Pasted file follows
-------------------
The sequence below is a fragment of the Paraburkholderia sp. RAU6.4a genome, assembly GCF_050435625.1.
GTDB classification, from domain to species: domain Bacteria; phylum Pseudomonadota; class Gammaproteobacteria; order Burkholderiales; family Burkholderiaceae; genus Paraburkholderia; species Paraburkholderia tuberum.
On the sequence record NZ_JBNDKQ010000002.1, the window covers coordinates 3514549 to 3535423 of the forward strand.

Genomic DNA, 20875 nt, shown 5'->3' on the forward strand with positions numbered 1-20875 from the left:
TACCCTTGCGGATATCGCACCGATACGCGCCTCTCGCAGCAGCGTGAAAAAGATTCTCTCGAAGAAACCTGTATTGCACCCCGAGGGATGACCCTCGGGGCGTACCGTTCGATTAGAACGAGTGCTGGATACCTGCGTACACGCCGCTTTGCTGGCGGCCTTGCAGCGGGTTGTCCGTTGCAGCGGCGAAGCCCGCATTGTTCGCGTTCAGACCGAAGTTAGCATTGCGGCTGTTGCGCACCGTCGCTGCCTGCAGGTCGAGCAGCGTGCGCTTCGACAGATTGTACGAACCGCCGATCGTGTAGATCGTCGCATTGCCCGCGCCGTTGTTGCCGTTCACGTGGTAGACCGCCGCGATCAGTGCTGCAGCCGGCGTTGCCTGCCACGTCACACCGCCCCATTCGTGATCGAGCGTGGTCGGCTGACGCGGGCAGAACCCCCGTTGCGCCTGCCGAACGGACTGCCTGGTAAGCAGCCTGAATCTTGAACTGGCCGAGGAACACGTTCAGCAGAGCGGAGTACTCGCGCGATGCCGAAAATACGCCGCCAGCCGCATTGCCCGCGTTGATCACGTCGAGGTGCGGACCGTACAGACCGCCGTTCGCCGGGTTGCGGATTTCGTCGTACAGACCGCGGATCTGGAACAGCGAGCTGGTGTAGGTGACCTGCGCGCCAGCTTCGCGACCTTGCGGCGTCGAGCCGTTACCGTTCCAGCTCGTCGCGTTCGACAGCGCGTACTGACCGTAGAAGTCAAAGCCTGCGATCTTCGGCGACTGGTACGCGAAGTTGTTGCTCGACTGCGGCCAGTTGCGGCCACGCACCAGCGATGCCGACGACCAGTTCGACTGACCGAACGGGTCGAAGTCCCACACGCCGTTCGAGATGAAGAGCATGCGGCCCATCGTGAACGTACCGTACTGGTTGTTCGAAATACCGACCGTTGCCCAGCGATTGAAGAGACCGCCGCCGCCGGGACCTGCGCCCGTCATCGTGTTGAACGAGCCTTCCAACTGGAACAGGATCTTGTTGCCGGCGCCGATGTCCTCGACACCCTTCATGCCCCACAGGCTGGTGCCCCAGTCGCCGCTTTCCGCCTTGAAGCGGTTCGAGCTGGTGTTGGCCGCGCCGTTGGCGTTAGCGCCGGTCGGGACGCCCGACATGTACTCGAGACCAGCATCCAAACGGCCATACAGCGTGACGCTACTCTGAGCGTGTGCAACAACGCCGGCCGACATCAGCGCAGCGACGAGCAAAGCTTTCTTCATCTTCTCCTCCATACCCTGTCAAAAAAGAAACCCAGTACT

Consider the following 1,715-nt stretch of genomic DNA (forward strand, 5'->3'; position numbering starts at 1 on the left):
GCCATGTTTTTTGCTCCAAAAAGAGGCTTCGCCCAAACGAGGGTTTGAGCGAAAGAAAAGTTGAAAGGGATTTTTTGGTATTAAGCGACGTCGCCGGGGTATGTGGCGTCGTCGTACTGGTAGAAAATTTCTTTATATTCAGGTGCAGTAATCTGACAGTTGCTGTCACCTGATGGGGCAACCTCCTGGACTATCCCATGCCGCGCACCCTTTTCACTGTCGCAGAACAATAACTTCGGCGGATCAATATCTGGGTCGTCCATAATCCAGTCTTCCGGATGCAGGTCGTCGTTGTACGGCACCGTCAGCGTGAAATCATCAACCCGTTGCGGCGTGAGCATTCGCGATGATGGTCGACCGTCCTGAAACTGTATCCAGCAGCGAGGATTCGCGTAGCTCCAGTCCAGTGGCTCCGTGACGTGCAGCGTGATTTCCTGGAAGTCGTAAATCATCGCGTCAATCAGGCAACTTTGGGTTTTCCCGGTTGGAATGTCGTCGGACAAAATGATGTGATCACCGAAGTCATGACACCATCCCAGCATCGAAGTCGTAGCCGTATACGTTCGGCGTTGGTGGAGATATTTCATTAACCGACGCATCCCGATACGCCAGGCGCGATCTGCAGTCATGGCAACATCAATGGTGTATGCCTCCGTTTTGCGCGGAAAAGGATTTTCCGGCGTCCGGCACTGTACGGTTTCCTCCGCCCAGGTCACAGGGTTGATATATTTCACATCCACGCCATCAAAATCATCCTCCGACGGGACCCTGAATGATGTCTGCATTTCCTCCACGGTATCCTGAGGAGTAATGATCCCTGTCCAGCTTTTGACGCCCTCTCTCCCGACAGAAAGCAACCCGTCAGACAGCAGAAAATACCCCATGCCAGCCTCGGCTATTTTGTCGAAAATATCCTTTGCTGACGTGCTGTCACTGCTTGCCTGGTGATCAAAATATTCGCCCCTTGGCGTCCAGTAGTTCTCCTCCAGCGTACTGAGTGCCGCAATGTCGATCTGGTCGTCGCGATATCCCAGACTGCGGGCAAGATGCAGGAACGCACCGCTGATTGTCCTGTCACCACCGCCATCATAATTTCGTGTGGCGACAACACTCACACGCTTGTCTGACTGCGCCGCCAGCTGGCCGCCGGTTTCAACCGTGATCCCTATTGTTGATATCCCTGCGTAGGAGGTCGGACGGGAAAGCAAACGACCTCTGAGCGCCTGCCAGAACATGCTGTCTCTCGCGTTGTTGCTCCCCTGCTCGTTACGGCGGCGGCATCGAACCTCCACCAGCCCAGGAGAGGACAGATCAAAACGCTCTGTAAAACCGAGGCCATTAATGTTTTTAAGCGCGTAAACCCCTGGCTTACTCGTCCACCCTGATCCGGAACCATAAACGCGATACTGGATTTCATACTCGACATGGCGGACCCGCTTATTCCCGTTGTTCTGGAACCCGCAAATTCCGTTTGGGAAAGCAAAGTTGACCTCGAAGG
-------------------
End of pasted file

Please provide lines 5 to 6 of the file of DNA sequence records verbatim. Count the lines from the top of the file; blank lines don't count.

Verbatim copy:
TACCCTTGCGGATATCGCACCGATACGCGCCTCTCGCAGCAGCGTGAAAAAGATTCTCTCGAAGAAACCTGTATTGCACCCCGAGGGATGACCCTCGGGGCGTACCGTTCGATTAGAACGAGTGCTGGATACCTGCGTACACGCCGCTTTGCTGGCGGCCTTGCAGCGGGTTGTCCGTTGCAGCGGCGAAGCCCGCATTGTTCGCGTTCAGACCGAAGTTAGCATTGCGGCTGTTGCGCACCGTCGCTGCCTGCAGGTCGAGCAGCGTGCGCTTCGACAGATTGTACGAACCGCCGATCGTGTAGATCGTCGCATTGCCCGCGCCGTTGTTGCCGTTCACGTGGTAGACCGCCGCGATCAGTGCTGCAGCCGGCGTTGCCTGCCACGTCACACCGCCCCATTCGTGATCGAGCGTGGTCGGCTGACGCGGGCAGAACCCCCGTTGCGCCTGCCGAACGGACTGCCTGGTAAGCAGCCTGAATCTTGAACTGGCCGAGGAACACGTTCAGCAGAGCGGAGTACTCGCGCGATGCCGAAAATACGCCGCCAGCCGCATTGCCCGCGTTGATCACGTCGAGGTGCGGACCGTACAGACCGCCGTTCGCCGGGTTGCGGATTTCGTCGTACAGACCGCGGATCTGGAACAGCGAGCTGGTGTAGGTGACCTGCGCGCCAGCTTCGCGACCTTGCGGCGTCGAGCCGTTACCGTTCCAGCTCGTCGCGTTCGACAGCGCGTACTGACCGTAGAAGTCAAAGCCTGCGATCTTCGGCGACTGGTACGCGAAGTTGTTGCTCGACTGCGGCCAGTTGCGGCCACGCACCAGCGATGCCGACGACCAGTTCGACTGACCGAACGGGTCGAAGTCCCACACGCCGTTCGAGATGAAGAGCATGCGGCCCATCGTGAACGTACCGTACTGGTTGTTCGAAATACCGACCGTTGCCCAGCGATTGAAGAGACCGCCGCCGCCGGGACCTGCGCCCGTCATCGTGTTGAACGAGCCTTCCAACTGGAACAGGATCTTGTTGCCGGCGCCGATGTCCTCGACACCCTTCATGCCCCACAGGCTGGTGCCCCAGTCGCCGCTTTCCGCCTTGAAGCGGTTCGAGCTGGTGTTGGCCGCGCCGTTGGCGTTAGCGCCGGTCGGGACGCCCGACATGTACTCGAGACCAGCATCCAAACGGCCATACAGCGTGACGCTACTCTGAGCGTGTGCAACAACGCCGGCCGACATCAGCGCAGCGACGAGCAAAGCTTTCTTCATCTTCTCCTCCATACCCTGTCAAAAAAGAAACCCAGTACT

Consider the following 1,715-nt stretch of genomic DNA (forward strand, 5'->3'; position numbering starts at 1 on the left):